Maybe a national campaign tapping into Filipino patriotism?
Don't Mess with Texas
is a slogan for a campaign aimed at reducing littering on Texas roadways by the Texas Department of Transportation. The phrase "Don't Mess with Texas" is prominently shown on road signs on major highways, television, radio and in print advertisements. The campaign is credited with reducing litter on Texas highways roughly 72% between 1986 and 1990. The campaign's target market was 18- to 35-year-old males, which was statistically shown to be the most likely to litter. While the slogan was not originally intended to become a statewide cultural phenomenon, it did.
Beyond its immediate role in reducing litter, the slogan has been popularly appropriated by Texans. The phrase has become "an identity statement, a declaration of Texas swagger". Though the origin of the slogan is not well known outside of Texas, it appears on countless items of tourist souvenirs. Since the phrase is a federally registered trademark, the department has tried at times to enforce its trademark rights with cease and desist letters, but has had very limited success. The slogan is the title of the book, Don’t Mess With Texas: The Story Behind the Legend.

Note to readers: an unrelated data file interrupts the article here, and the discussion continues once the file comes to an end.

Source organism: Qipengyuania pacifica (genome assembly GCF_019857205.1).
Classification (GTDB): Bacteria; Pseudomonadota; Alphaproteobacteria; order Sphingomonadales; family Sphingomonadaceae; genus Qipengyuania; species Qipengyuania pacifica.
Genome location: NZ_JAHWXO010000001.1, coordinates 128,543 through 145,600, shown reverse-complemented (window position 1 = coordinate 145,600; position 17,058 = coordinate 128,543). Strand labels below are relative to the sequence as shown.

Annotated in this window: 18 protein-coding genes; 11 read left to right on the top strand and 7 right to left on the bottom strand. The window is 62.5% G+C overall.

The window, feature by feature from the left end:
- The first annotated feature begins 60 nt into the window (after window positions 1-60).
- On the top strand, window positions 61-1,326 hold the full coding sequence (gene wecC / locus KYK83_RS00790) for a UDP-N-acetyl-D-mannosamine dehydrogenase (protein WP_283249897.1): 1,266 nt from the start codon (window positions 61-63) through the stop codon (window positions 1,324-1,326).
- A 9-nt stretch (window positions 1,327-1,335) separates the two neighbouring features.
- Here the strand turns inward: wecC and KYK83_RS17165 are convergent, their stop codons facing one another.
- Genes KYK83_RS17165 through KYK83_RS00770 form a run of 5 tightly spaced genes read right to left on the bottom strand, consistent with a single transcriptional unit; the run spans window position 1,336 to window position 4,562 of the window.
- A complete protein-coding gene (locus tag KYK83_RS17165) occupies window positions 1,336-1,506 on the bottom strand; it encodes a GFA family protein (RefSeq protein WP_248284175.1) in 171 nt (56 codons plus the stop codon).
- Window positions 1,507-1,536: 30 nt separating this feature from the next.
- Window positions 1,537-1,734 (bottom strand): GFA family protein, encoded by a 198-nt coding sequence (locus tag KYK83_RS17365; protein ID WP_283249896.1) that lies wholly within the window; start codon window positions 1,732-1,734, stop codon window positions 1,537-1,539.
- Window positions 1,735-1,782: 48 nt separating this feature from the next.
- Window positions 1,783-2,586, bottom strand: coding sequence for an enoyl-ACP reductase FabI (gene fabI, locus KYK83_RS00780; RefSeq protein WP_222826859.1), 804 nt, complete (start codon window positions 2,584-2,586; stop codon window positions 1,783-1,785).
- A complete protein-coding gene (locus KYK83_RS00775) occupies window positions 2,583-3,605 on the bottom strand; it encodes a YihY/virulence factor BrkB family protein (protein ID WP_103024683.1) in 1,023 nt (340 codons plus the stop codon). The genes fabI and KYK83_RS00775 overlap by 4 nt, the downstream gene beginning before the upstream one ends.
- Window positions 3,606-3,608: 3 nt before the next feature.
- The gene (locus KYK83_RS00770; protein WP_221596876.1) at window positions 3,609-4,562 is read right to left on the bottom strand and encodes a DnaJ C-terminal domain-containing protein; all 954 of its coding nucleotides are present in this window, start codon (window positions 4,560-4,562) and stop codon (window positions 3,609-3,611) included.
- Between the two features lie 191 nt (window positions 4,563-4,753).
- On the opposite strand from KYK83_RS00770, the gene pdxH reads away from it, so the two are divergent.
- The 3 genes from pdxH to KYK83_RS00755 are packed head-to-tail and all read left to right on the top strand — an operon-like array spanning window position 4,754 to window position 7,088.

"Don't Mess with Texas" has been awarded a plaque on the Madison Avenue Walk of Fame and a place in the Advertising Hall of Fame, a distinction given to only two slogans annually.
"Don't Mess with Texas" is also the official motto of the Virginia-class submarine USS Texas.